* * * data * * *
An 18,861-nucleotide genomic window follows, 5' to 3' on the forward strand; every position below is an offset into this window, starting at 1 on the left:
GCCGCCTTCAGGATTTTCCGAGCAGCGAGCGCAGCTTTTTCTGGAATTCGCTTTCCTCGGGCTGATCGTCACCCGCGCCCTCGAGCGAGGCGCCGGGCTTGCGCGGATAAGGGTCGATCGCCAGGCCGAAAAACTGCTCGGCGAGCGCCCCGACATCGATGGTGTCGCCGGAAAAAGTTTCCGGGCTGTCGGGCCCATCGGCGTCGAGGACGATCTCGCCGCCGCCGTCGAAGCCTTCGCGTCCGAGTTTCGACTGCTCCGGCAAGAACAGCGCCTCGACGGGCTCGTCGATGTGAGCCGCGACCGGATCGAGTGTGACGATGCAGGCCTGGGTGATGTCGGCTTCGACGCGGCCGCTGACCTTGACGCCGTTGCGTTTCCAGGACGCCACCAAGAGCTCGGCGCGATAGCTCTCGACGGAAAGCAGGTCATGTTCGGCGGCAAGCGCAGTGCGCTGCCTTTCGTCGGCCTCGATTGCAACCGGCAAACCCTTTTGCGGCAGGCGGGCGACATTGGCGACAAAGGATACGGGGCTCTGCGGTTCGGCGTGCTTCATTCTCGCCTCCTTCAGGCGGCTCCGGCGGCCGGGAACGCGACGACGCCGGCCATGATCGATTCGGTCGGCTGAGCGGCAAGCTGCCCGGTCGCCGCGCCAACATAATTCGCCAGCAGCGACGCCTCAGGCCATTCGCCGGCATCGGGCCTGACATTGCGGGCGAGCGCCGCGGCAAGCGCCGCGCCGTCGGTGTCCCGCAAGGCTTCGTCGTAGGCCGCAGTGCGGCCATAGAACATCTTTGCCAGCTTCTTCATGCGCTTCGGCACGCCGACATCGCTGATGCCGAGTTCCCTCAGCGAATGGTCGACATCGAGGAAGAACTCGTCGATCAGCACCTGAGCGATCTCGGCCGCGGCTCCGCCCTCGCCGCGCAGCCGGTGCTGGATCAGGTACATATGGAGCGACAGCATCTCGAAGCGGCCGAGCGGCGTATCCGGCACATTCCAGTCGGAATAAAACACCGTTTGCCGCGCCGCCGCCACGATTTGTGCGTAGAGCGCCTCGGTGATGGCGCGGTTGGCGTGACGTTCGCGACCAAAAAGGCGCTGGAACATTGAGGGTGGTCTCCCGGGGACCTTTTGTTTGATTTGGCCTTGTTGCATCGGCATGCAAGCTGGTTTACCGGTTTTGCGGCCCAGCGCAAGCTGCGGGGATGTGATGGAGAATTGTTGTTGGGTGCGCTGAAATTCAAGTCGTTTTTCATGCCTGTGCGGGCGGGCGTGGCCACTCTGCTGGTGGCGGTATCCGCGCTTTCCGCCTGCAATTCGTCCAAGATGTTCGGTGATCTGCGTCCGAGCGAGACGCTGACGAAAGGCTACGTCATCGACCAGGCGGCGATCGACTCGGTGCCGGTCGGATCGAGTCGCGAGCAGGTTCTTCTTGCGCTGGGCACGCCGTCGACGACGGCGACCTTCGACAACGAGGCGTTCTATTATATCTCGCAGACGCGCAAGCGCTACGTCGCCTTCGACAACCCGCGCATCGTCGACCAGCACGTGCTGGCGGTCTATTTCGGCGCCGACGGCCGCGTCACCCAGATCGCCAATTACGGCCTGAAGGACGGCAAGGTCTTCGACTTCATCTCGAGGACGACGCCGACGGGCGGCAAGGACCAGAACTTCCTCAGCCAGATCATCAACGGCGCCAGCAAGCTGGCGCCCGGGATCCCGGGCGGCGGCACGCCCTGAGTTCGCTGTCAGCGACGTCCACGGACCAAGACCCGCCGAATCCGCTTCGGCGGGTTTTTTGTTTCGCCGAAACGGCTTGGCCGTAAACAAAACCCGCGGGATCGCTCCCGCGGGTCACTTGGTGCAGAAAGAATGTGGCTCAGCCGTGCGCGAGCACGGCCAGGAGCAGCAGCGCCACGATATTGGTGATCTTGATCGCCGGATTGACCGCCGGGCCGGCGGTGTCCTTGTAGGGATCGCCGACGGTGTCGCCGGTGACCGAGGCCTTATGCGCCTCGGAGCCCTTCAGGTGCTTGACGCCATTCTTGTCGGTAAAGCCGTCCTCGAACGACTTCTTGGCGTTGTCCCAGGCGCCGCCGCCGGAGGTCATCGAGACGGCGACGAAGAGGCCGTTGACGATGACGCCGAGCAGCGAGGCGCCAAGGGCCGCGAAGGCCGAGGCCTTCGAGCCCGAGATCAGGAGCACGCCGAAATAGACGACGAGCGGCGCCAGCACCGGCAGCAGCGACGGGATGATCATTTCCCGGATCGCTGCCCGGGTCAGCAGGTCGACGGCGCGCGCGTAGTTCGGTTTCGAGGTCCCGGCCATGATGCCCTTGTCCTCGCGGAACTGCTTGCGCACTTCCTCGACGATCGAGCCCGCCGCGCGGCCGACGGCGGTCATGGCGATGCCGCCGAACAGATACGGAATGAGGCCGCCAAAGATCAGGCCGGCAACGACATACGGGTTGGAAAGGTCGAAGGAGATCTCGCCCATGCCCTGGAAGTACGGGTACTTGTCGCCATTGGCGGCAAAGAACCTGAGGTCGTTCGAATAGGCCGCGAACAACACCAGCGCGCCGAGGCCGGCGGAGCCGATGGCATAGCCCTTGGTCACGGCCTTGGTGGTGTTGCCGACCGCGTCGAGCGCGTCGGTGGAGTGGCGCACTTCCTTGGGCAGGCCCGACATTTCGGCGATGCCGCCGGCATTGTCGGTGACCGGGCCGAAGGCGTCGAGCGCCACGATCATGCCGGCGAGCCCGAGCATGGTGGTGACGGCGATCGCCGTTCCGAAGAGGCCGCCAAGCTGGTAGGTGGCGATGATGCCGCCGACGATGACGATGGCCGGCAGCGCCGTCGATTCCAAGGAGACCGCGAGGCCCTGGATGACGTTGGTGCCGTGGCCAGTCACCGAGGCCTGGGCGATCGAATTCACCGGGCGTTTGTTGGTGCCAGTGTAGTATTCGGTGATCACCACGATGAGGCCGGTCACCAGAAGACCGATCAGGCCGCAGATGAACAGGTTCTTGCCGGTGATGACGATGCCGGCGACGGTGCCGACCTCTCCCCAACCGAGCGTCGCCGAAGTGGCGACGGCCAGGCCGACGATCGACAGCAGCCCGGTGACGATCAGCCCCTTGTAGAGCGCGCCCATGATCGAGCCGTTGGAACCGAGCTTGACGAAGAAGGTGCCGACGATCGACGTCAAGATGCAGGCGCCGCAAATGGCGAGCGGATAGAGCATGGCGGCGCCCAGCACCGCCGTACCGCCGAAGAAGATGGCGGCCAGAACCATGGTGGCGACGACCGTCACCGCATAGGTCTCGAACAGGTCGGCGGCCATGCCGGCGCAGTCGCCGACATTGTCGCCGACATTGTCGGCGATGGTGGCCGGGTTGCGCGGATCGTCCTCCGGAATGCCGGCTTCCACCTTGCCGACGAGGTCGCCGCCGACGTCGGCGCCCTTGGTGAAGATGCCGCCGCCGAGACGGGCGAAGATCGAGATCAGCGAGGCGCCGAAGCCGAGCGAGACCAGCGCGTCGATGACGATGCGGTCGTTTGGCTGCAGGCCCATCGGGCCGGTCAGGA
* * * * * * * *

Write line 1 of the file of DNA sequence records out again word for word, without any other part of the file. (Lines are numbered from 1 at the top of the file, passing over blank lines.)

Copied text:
An 18,861-nucleotide genomic window follows, 5' to 3' on the forward strand; every position below is an offset into this window, starting at 1 on the left: